Posted on May 25th, 2011 by george.
Contrary to what you may have seen in movies like Apollo 13, life in the Launch Control Center is not terribly glamorous. Sure, we get the occasional visit from the first family, Nobel-prize winning physicist, or other celebrity or dignitary. And the chief administrator of NASA is there almost every time.
But they just smile and wave at the crowd after MECO (Main Engine CutOff, when the vehicle is safely in orbit), or make a statement about how proud of us they are or how we’re the greatest launch team in the world (Russia, Japan, China, Europe, India and private companies notwithstanding).
For the most part, though, our task is tedious: monitor every single system on the vehicle as the tanks are filled, the fuel cells powered on, the auxiliary power units spun up, the hydraulics pressurized, the inertial measurement units calibrated, and so on. In general it takes more than ten thousand people about half a year to recover, safe, refurbish, repair, test, upgrade, checkout, assemble, integrate, rollout, load, retest and otherwise prepare a space shuttle for launch. The 72-hour countdown is relatively brief when compared to the processing flow, and the launch itself, at just over eight minutes, is shorter still. For the engineers who witnessed Challenger, though, who are intimately familiar with the incredible danger involved in the controlled explosion we call rocketry, those nerve-racking moments can last a lifetime. That’s why one of my colleagues, Sunshine Menendez (not his real name, but sarcastically indicative of his demeanor), characterizes our job as “six months of boredom followed by nine minutes of sheer terror.”
Don’t get me wrong, it’s a delicate ballet, and I could list hundreds of maddeningly complex components that must be in perfect working order and playing nice with each other before the candle is lit. But when things go as planned, it can feel like the countdown takes forever (understandable, given that it’s three days long). Then, toward the end, things get very tense. By the time the final minute rolls around, it’s quieter than an empty library. No one even coughs. The computer takes over at T-minus 31 seconds, the main engines light at T-minus six seconds and come up to full thrust, and then within milliseconds of T-zero the SRBs are lit (by another rocket, inside them!), the explosive hold-down bolts are shattered, and she’s away. We all look to the huge windows at the front of the room, not exactly sure where the shuttle will pop up, since we can’t see her on the pad. Then there she is, screaming by, lighting up the sky whether it’s day or night.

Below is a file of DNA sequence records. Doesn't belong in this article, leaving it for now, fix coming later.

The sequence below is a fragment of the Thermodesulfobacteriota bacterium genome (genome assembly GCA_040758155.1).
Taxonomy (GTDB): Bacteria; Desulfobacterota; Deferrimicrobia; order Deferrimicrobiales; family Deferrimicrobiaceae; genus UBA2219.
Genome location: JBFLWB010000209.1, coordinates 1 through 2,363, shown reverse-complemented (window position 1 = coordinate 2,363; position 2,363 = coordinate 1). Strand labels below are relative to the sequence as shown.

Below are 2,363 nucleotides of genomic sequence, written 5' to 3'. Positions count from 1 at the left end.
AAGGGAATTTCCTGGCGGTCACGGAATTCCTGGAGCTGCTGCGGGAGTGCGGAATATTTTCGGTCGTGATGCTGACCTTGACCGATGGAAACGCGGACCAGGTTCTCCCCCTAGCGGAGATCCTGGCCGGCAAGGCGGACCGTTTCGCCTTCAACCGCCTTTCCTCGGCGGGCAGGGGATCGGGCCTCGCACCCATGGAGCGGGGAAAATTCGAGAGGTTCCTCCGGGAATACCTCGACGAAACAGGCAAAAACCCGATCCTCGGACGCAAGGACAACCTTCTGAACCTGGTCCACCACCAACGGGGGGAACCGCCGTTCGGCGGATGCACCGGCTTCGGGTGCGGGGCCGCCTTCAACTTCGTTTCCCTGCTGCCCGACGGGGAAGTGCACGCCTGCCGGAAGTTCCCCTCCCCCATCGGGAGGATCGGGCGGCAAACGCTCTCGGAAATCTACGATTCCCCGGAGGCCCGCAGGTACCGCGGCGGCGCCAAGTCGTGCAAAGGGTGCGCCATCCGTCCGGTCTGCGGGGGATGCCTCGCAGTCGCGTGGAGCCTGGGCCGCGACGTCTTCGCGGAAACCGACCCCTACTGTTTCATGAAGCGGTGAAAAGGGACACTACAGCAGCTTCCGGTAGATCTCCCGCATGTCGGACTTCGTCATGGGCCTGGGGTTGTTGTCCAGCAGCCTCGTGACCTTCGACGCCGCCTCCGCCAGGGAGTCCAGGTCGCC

Blink and you’ll miss it. If you’re all the way in the back of the room, like we are at the Flight Controls console, you get to see the orbiter for a grand total of three seconds. Then we watch it on TV like everyone else, while continuing to monitor our respective systems (even though Houston takes over as soon as the stack clears the tower). After MECO we pose for photos, then it’s downstairs to enjoy some well-deserved beans.
Back when STS-134 was the final scheduled flight, I was proud that I’d be a part of the ultimate launch team, and that my vehicle, Endeavour, would have the honor of being the last to fly. Even though Atlantis is now the orbiter that gets the curtain call, I’m not upset. For the crowning space shuttle mission, I get to be a tourist just like everyone else, watching the clouds of steam rise from the pad when the SSMEs are lit, witnessing the alacrity with which the vehicle leaps from the pad, and, barring the kind of cloud cover we had for the penultimate launch, following the spacecraft from the ground all the way into the heavens. Just like the rest of the million people who travel to Cape Canaveral from around the world, I will wait in eager anticipation of the moment when the crackling vibrations from those fiendishly hot nozzles whip through the air to my ears, catching up with the spectacle of light and reverberating through every organ in my body.
I might even leave the camera at home.
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